With the institution of the redshirt rule a few years ago, which allows freshmen to play in up to four games while preserving the year of eligibility, there were a number of freshmen who saw their first meaningful action. The Badgers are a developmental program, so the extra reps and experience gained from a game like this can be very beneficial for the future.
The #Badgers youngsters are out there now and nothing appears to have changed.— Matt Belz (@savedbythebelz) November 6, 2021
Jordan Turner INT.
One of the most impressive parts of the fact that the second and third-team players saw the field for a large chunk of the game was that the reserves held up against a Big Ten opponent. Rutgers is a much better team than they have been in the past, they beat Illinois just a week ago, so for the reserves to pitch a shutout is a strong indication of the depth the team has.
A few individual performances from reserves were noteworthy...
- ILB Jordan Turner —> had a pretty interception in zone coverage and also beat two blockers on a throw-back screen pass to hold Rutgers from getting a first down.
- RB/FB Jackson Acker —> 24 rushing yards and a touchdown, while also seeing reps as a fullback at times.
- RBs Grover Bortolotti/Julius Davis —> both players saw some action late in the game and ran well.
- WR Markus Allen —> had a pair of nice catches for 34 yards and he also had a solid jet sweep run before being injured.
- S Hunter Wohler —> Wohler was third on the team in tackles with six and also added a tackle for loss. He always appears around the ball when he is on the field and has played a good amount this season.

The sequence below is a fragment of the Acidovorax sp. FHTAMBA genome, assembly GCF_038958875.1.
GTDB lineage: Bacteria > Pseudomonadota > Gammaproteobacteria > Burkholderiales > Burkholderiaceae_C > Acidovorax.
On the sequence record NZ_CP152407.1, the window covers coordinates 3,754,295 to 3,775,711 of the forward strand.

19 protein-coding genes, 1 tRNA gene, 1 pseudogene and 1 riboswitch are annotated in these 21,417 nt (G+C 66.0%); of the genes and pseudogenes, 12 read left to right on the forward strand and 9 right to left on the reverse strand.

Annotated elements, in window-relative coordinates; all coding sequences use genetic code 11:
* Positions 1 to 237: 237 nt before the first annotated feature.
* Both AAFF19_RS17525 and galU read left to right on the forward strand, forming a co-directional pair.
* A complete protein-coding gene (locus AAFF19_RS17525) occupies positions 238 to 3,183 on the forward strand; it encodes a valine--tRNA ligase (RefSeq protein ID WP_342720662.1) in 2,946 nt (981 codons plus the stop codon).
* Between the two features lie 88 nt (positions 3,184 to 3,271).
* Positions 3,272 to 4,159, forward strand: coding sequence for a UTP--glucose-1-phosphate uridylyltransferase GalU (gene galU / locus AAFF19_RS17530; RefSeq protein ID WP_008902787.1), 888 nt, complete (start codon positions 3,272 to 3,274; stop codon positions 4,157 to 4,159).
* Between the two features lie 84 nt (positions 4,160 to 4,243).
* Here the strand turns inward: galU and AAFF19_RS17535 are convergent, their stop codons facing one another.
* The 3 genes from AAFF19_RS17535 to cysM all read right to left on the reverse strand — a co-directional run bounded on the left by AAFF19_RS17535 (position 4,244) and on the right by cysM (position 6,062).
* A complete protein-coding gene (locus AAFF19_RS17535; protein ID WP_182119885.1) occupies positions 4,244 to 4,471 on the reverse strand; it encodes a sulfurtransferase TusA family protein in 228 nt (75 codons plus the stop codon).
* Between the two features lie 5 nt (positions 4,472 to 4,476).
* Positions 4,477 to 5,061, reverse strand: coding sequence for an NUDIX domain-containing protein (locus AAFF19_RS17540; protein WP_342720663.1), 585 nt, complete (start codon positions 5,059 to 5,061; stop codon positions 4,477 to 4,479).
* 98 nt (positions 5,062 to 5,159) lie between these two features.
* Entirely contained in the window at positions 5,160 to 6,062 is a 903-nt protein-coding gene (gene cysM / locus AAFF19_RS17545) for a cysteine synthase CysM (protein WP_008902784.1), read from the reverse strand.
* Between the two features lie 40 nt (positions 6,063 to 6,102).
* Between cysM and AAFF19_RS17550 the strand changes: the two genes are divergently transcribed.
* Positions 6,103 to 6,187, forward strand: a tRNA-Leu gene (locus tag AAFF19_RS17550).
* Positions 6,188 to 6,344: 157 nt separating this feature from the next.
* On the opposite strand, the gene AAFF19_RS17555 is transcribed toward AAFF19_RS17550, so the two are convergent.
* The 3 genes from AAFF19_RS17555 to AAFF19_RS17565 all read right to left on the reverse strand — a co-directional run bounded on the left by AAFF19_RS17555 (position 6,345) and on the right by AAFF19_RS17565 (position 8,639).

- CB Ricardo Hallman —> had a pass breakup late in the game.
- DL James Thompson Jr —> he has played a decent amount this year, but he had two tackles against Rutgers.
There were a large number of other players that saw meaningful reps, as young players such as Kaden Johnson, Max Lofy, and Darryl Peterson also recorded a tackle in the game.
The final important point to mention from the game was injuries.
Starting running back Chez Mellusi went down on what appeared to be a non-contact injury that required medical attention and his status is still up in the air. He appeared to be touching or holding his knee following the play, so his health will be important to monitor this week.
Starting right guard Jack Nelson also went down with an injury. Like Mellusi, he did not return to the game, though he did come back to the sidelines to be with his teammates. His prognosis seems a bit more positive based on Paul Chryst’s comments following the game, but his status for Northwestern is also unknown.
Reserve wide receiver Markus Allen, who had put together a strong performance, also went down with an injury late in the game as well, unfortunately.
Having two key starters go down in a blowout is obviously not ideal, and hopefully, both Mellusi and Nelson can return this season considering how important they are to the offense.